Inequality, Income, and Poverty: Comparative Global Evidence


  • *Direct correspondence to Augustin Kwasi Fosu, UNU-WIDER, Katajanokanlaituri 6B, 00160 Helsinki, Finland 〈〉. The author will share all data and coding information with those wishing to replicate the study. The author is grateful to Jan-Erik Antipin for valuable research assistance and to anonymous referees and the editor for helpful comments.


Objectives. The study seeks to provide comparative global evidence on the role of income inequality, relative to income growth, in poverty reduction.

Methods. An analysis-of-covariance model is estimated using a large global sample of 1980–2004 unbalanced panel data, with the headcount measure of poverty as the dependent variable, and the Gini coefficient and PPP-adjusted mean income as explanatory variables. Both random-effects and fixed-effects methods are employed in the estimation.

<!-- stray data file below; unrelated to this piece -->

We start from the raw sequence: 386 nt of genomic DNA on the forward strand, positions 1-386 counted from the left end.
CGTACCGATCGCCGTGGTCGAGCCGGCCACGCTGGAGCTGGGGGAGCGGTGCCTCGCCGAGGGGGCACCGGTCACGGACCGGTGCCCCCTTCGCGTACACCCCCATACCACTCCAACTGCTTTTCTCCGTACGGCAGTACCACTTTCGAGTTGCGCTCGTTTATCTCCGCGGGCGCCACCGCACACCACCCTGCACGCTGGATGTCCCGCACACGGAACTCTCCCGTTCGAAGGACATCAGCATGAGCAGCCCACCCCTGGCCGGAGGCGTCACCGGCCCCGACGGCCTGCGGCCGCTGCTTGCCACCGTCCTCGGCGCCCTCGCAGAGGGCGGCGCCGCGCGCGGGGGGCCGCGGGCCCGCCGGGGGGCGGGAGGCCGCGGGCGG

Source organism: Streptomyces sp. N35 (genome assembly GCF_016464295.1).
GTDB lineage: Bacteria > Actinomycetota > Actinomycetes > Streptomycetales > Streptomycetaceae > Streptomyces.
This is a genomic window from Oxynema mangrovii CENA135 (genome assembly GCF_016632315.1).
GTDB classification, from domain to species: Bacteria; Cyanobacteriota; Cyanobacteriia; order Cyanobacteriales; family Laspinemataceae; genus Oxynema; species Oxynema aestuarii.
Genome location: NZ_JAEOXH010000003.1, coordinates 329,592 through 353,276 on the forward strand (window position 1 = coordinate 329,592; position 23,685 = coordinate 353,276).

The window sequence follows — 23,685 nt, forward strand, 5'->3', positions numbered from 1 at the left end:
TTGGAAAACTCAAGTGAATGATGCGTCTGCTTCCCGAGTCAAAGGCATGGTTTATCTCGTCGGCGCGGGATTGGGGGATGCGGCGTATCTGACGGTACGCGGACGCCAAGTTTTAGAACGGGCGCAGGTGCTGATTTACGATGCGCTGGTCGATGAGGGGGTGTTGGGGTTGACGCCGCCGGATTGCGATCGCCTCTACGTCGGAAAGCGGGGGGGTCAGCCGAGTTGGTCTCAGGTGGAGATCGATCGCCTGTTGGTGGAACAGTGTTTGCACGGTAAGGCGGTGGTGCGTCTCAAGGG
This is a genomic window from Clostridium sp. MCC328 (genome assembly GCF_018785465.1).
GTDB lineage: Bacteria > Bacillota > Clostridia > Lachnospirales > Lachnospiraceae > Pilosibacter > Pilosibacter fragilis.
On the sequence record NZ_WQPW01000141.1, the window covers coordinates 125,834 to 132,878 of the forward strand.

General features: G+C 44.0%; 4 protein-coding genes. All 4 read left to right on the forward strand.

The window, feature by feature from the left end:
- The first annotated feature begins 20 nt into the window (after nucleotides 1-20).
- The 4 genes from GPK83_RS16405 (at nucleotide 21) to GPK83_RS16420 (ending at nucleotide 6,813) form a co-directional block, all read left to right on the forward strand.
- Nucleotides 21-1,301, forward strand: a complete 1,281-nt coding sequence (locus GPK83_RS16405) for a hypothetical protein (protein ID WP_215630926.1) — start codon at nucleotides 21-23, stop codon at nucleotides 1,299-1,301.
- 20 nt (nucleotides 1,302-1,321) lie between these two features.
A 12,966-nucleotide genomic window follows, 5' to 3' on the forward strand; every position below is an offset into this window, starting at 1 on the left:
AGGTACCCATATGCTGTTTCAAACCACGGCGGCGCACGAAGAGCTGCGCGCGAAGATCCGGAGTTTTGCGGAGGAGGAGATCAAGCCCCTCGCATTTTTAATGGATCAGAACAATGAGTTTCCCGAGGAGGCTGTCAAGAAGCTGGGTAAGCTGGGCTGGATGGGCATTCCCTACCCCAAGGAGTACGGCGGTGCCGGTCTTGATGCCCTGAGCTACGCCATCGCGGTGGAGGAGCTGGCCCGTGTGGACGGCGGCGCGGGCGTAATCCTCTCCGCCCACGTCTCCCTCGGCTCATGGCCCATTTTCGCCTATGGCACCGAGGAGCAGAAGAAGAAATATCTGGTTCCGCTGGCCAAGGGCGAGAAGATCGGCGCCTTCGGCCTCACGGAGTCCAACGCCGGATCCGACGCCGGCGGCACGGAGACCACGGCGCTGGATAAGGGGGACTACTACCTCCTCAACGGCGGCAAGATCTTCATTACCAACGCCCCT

Results. The responsiveness of poverty to income is a decreasing function of inequality, and the inequality elasticity of poverty is actually larger than the income elasticity of poverty. Furthermore, there is a large variation across regions (and countries) in the relative effects of inequality on poverty.

Conclusion. Income distribution plays a more important role than might be traditionally acknowledged in poverty reduction, though this importance varies widely across regions and countries.